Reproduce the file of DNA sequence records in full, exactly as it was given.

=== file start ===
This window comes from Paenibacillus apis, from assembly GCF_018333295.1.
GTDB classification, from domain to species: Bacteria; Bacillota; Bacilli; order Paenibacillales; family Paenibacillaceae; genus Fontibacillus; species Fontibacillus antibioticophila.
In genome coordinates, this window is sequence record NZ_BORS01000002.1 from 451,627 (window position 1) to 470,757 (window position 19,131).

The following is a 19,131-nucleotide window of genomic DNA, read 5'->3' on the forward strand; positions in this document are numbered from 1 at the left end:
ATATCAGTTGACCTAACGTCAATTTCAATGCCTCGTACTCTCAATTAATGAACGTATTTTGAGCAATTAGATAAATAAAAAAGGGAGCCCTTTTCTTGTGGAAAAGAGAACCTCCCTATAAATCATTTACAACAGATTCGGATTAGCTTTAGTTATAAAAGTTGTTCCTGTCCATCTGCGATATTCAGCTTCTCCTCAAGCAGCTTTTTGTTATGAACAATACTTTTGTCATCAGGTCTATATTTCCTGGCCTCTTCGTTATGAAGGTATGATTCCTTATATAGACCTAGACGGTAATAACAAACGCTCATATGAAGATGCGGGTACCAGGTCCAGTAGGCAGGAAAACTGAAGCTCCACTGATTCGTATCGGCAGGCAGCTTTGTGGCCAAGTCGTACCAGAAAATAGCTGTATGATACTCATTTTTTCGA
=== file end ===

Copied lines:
This window comes from Paenibacillus apis, from assembly GCF_018333295.1.
GTDB classification, from domain to species: Bacteria; Bacillota; Bacilli; order Paenibacillales; family Paenibacillaceae; genus Fontibacillus; species Fontibacillus antibioticophila.
In genome coordinates, this window is sequence record NZ_BORS01000002.1 from 451,627 (window position 1) to 470,757 (window position 19,131).

The following is a 19,131-nucleotide window of genomic DNA, read 5'->3' on the forward strand; positions in this document are numbered from 1 at the left end:
ATATCAGTTGACCTAACGTCAATTTCAATGCCTCGTACTCTCAATTAATGAACGTATTTTGAGCAATTAGATAAATAAAAAAGGGAGCCCTTTTCTTGTGGAAAAGAGAACCTCCCTATAAATCATTTACAACAGATTCGGATTAGCTTTAGTTATAAAAGTTGTTCCTGTCCATCTGCGATATTCAGCTTCTCCTCAAGCAGCTTTTTGTTATGAACAATACTTTTGTCATCAGGTCTATATTTCCTGGCCTCTTCGTTATGAAGGTATGATTCCTTATATAGACCTAGACGGTAATAACAAACGCTCATATGAAGATGCGGGTACCAGGTCCAGTAGGCAGGAAAACTGAAGCTCCACTGATTCGTATCGGCAGGCAGCTTTGTGGCCAAGTCGTACCAGAAAATAGCTGTATGATACTCATTTTTTCGA